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Labor bills on tap: shift to private enforcement may make it easier to sue.

California entered the new fiscal year with an almost on-time budget. The governor signed the most quickly passed budget in five years into law July 11, clearing the way for a legislative summer break scheduled to begin July 15.

"The bipartisan $117.3 billion spending plan does not raise taxes, contains no new borrowing, pays down our debt and invests in education, transportation, health and safety," according to Gov. Schwarzenegger.

The Legislature will reconvene Aug. 15.

An Expanding Right to Sue?

In spite of California's improving economic outlook, state resources remain stretched. Organized labor and others are using the lack of sufficient state resources to justify shifting enforcement to private parties by expanding California citizen's right to sue to enforce compliance with state environmental and labor laws.

A tort reform group, the Civil Justice Association of California (CJAC) has alerted CalCPA to three bills that seek to erase some of the reforms contained in Proposition 64 that California voters adopted last year.

Proposition 64 limited the ability to file class-action lawsuits against businesses for unfair competition unless actual damage has occurred. It was adopted by an overwhelming majority of votes cast in November.

"Beneficial Interest"

AB 528 (Frommer et al) allows any person with a "beneficial interest" in the outcome to bring civil action to enforce laws regarding the protection or enhancement of public health or the environment.

CJAC points out that because "beneficial interest" is undefined, the bill would allow anyone to claim a beneficial interest, which would open the statute to use by trial attorneys interested in collecting the excessive fees. The bill is sponsored by several environmental groups and the author who argues, "The state's fiscal problems place the protection of our air, water, coastlines, wildlife, and natural resources in jeopardy as budgets are cut year after year to provide basic services. These limited enforcement funds seriously weaken government's ability to enforce laws passed to protect public health and natural resources. And unfortunately, in some cases government lacks the political will to enforce the law."

AB 528 is a two-year bill on the Assembly floor. It will be voted on in January 2006.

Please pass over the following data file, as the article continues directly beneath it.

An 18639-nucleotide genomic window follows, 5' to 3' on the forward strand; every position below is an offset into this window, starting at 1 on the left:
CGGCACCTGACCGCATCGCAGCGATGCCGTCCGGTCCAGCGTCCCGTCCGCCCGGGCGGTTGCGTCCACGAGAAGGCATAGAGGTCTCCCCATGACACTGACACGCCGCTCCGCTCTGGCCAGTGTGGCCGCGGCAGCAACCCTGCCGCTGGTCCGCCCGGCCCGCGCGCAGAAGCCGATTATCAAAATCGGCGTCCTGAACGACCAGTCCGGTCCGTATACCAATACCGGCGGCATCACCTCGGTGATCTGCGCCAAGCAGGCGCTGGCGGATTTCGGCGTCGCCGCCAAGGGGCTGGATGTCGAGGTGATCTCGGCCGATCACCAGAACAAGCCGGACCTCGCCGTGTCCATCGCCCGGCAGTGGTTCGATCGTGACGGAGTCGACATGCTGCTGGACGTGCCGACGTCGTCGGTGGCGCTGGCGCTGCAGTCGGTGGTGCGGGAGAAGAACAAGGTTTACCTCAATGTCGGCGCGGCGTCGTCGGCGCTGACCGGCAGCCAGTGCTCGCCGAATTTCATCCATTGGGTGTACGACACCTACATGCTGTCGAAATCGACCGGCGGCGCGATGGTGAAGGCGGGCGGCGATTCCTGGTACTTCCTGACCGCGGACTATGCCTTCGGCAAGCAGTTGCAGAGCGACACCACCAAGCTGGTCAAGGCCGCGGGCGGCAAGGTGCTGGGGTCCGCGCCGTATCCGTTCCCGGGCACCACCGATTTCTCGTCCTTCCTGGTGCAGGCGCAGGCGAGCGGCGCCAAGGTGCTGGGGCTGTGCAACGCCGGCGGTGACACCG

"Sue Your Boss" Proposals

CJAC is referring to two new proposals--SB 174 and AB 581--as "Sue Your Boss" bills.

SB 174 (Dunn), would authorize employees paid less than twice the minimum wage to file suit on behalf of themselves and any other current and former employees paid less than twice the state minimum wage. Existing law allows any employee to file a civil action to recover unpaid wages or overtime including interest, reasonable attorney's fees and costs of suit and under the Code of Civil Procedure 382 allows for class-action suits.

This bill is intended, according to the author, to allow private representative actions resembling the representative actions that the state Labor Department is authorized to bring. The Division of Labor Standards Enforcement has authority to bring cases without obtaining class certification of the action.

The DLSE determines who would be covered by the case and notifies them of the action and their right to recover. Employees are bound by the results of the litigation only if they participate as a party or accept payment under the terms of the settlement or judgment.

SB 174 expands on the theme of "regulation through litigation." The bill allows the employee to seek penalties, interest, costs of the suit, and attorney fees.

According to CJAC, "allowing private attorney generals to 'deputize' themselves and sue instead of seeking redress from the state labor agency will once again lead to excessive and costly litigation."

The sponsor of the measure, the California Rural Legal Assistance Foundation argues that "California's underground economy is thriving and much of the profit it generates is at the expense of low-wage workers. Decades of lax enforcement of labor law violations has resulted in widespread abuse."

The California Chamber of Commerce argues that "SB 174 provides new incentives to file lawsuits because the bill proposes to grant what is essentially class-action status to one worker's wage and hour claim without having to meet any of the current standards or scrutiny associated with a recognized court-supervised class action lawsuit."

In spite of massive opposition from business, SB 174 is expected to pass. It already has passed the Senate and the Assembly will vote on it in late-August.

AB 581 (Klehs) expands the litigation authority of joint labor management committees.

Such committees were originally intended to improve labor and management relationships by maintaining open communication between labor and management. Legislation enacted in 2001 allows the committees to file suit over wage violations.

AB 581 would allow lawsuits for violations of workers' compensation laws, scope of work and hours worked. Current law allows for judicial discretion as to who pays attorney fees, costs and expenses. This bill would require judges to award these fees to the prevailing plaintiff committee.

The bill also lengthens the statute of limitations for claims from 180 days for these committees to four years. The law already allows three years to bring a private wage and hour claim. AB 581 is in the Senate and is expected to pass.

Bruce C. Allen is CalCPA's director of government relations.
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Title Annotation:government relations
Author:Allen, Bruce C.
Publication:California CPA
Geographic Code:1U9CA
Date:Aug 1, 2005
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